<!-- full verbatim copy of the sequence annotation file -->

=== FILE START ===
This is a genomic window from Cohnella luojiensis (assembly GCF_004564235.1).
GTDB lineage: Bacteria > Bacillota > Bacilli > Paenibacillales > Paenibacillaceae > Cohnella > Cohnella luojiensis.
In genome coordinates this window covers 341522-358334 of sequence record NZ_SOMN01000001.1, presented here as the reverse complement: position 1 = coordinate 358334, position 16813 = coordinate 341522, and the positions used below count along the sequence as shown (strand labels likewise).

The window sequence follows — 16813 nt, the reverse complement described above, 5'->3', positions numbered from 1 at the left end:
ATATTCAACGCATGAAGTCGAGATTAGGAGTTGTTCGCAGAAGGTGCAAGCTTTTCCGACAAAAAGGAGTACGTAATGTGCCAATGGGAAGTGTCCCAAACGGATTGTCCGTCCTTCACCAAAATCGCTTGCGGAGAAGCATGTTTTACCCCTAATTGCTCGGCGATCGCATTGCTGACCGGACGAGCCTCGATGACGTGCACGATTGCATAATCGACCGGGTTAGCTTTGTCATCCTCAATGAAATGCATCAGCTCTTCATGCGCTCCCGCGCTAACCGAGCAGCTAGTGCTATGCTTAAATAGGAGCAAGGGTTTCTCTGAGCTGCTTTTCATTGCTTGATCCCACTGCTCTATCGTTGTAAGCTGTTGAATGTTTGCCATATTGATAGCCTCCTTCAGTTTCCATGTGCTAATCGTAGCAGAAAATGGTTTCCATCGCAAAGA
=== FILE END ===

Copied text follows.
This is a genomic window from Cohnella luojiensis (assembly GCF_004564235.1).
GTDB lineage: Bacteria > Bacillota > Bacilli > Paenibacillales > Paenibacillaceae > Cohnella > Cohnella luojiensis.
In genome coordinates this window covers 341522-358334 of sequence record NZ_SOMN01000001.1, presented here as the reverse complement: position 1 = coordinate 358334, position 16813 = coordinate 341522, and the positions used below count along the sequence as shown (strand labels likewise).

The window sequence follows — 16813 nt, the reverse complement described above, 5'->3', positions numbered from 1 at the left end:
ATATTCAACGCATGAAGTCGAGATTAGGAGTTGTTCGCAGAAGGTGCAAGCTTTTCCGACAAAAAGGAGTACGTAATGTGCCAATGGGAAGTGTCCCAAACGGATTGTCCGTCCTTCACCAAAATCGCTTGCGGAGAAGCATGTTTTACCCCTAATTGCTCGGCGATCGCATTGCTGACCGGACGAGCCTCGATGACGTGCACGATTGCATAATCGACCGGGTTAGCTTTGTCATCCTCAATGAAATGCATCAGCTCTTCATGCGCTCCCGCGCTAACCGAGCAGCTAGTGCTATGCTTAAATAGGAGCAAGGGTTTCTCTGAGCTGCTTTTCATTGCTTGATCCCACTGCTCTATCGTTGTAAGCTGTTGAATGTTTGCCATATTGATAGCCTCCTTCAGTTTCCATGTGCTAATCGTAGCAGAAAATGGTTTCCATCGCAAAGA